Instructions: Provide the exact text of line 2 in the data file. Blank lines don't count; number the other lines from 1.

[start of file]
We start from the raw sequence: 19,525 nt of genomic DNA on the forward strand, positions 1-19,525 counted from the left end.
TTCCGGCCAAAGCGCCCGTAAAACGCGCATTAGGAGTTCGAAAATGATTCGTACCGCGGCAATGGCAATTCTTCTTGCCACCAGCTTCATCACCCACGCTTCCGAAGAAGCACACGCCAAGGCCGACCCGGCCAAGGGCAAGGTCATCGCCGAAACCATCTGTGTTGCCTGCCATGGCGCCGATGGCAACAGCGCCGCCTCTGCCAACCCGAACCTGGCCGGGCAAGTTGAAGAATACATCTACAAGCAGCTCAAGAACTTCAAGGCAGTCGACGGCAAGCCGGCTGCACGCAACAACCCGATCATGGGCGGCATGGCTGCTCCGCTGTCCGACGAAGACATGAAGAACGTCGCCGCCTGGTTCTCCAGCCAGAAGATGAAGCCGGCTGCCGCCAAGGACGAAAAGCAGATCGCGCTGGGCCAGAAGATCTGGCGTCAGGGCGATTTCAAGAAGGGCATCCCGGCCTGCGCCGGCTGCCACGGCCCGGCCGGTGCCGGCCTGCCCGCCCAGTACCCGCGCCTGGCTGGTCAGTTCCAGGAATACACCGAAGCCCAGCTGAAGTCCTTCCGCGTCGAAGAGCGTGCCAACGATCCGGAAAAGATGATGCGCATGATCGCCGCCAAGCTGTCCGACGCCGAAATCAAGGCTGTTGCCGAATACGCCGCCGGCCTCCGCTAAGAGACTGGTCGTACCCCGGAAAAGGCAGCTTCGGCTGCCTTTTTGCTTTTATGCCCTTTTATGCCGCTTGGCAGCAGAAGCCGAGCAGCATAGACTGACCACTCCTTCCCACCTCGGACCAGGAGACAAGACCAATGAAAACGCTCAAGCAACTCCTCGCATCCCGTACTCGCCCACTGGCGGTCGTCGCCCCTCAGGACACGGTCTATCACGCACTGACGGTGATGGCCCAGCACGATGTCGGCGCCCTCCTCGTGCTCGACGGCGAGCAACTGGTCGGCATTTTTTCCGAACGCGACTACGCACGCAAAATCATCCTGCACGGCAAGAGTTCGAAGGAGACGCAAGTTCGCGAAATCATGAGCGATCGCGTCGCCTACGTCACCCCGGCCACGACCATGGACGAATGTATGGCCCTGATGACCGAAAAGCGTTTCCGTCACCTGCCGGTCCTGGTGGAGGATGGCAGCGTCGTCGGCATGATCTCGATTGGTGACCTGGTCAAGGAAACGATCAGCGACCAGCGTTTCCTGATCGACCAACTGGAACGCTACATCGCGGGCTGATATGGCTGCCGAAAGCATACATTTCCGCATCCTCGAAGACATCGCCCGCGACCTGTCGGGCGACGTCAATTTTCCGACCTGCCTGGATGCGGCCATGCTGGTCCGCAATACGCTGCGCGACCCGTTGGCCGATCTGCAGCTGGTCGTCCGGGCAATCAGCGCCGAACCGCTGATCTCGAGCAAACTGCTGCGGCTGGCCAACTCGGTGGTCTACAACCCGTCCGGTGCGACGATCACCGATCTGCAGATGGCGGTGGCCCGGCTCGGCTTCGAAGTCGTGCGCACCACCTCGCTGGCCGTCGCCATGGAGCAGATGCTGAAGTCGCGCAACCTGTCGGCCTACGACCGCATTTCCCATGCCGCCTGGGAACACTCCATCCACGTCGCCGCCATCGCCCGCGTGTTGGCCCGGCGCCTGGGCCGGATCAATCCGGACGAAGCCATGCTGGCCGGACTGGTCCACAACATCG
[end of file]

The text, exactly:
TTCCGGCCAAAGCGCCCGTAAAACGCGCATTAGGAGTTCGAAAATGATTCGTACCGCGGCAATGGCAATTCTTCTTGCCACCAGCTTCATCACCCACGCTTCCGAAGAAGCACACGCCAAGGCCGACCCGGCCAAGGGCAAGGTCATCGCCGAAACCATCTGTGTTGCCTGCCATGGCGCCGATGGCAACAGCGCCGCCTCTGCCAACCCGAACCTGGCCGGGCAAGTTGAAGAATACATCTACAAGCAGCTCAAGAACTTCAAGGCAGTCGACGGCAAGCCGGCTGCACGCAACAACCCGATCATGGGCGGCATGGCTGCTCCGCTGTCCGACGAAGACATGAAGAACGTCGCCGCCTGGTTCTCCAGCCAGAAGATGAAGCCGGCTGCCGCCAAGGACGAAAAGCAGATCGCGCTGGGCCAGAAGATCTGGCGTCAGGGCGATTTCAAGAAGGGCATCCCGGCCTGCGCCGGCTGCCACGGCCCGGCCGGTGCCGGCCTGCCCGCCCAGTACCCGCGCCTGGCTGGTCAGTTCCAGGAATACACCGAAGCCCAGCTGAAGTCCTTCCGCGTCGAAGAGCGTGCCAACGATCCGGAAAAGATGATGCGCATGATCGCCGCCAAGCTGTCCGACGCCGAAATCAAGGCTGTTGCCGAATACGCCGCCGGCCTCCGCTAAGAGACTGGTCGTACCCCGGAAAAGGCAGCTTCGGCTGCCTTTTTGCTTTTATGCCCTTTTATGCCGCTTGGCAGCAGAAGCCGAGCAGCATAGACTGACCACTCCTTCCCACCTCGGACCAGGAGACAAGACCAATGAAAACGCTCAAGCAACTCCTCGCATCCCGTACTCGCCCACTGGCGGTCGTCGCCCCTCAGGACACGGTCTATCACGCACTGACGGTGATGGCCCAGCACGATGTCGGCGCCCTCCTCGTGCTCGACGGCGAGCAACTGGTCGGCATTTTTTCCGAACGCGACTACGCACGCAAAATCATCCTGCACGGCAAGAGTTCGAAGGAGACGCAAGTTCGCGAAATCATGAGCGATCGCGTCGCCTACGTCACCCCGGCCACGACCATGGACGAATGTATGGCCCTGATGACCGAAAAGCGTTTCCGTCACCTGCCGGTCCTGGTGGAGGATGGCAGCGTCGTCGGCATGATCTCGATTGGTGACCTGGTCAAGGAAACGATCAGCGACCAGCGTTTCCTGATCGACCAACTGGAACGCTACATCGCGGGCTGATATGGCTGCCGAAAGCATACATTTCCGCATCCTCGAAGACATCGCCCGCGACCTGTCGGGCGACGTCAATTTTCCGACCTGCCTGGATGCGGCCATGCTGGTCCGCAATACGCTGCGCGACCCGTTGGCCGATCTGCAGCTGGTCGTCCGGGCAATCAGCGCCGAACCGCTGATCTCGAGCAAACTGCTGCGGCTGGCCAACTCGGTGGTCTACAACCCGTCCGGTGCGACGATCACCGATCTGCAGATGGCGGTGGCCCGGCTCGGCTTCGAAGTCGTGCGCACCACCTCGCTGGCCGTCGCCATGGAGCAGATGCTGAAGTCGCGCAACCTGTCGGCCTACGACCGCATTTCCCATGCCGCCTGGGAACACTCCATCCACGTCGCCGCCATCGCCCGCGTGTTGGCCCGGCGCCTGGGCCGGATCAATCCGGACGAAGCCATGCTGGCCGGACTGGTCCACAACATCG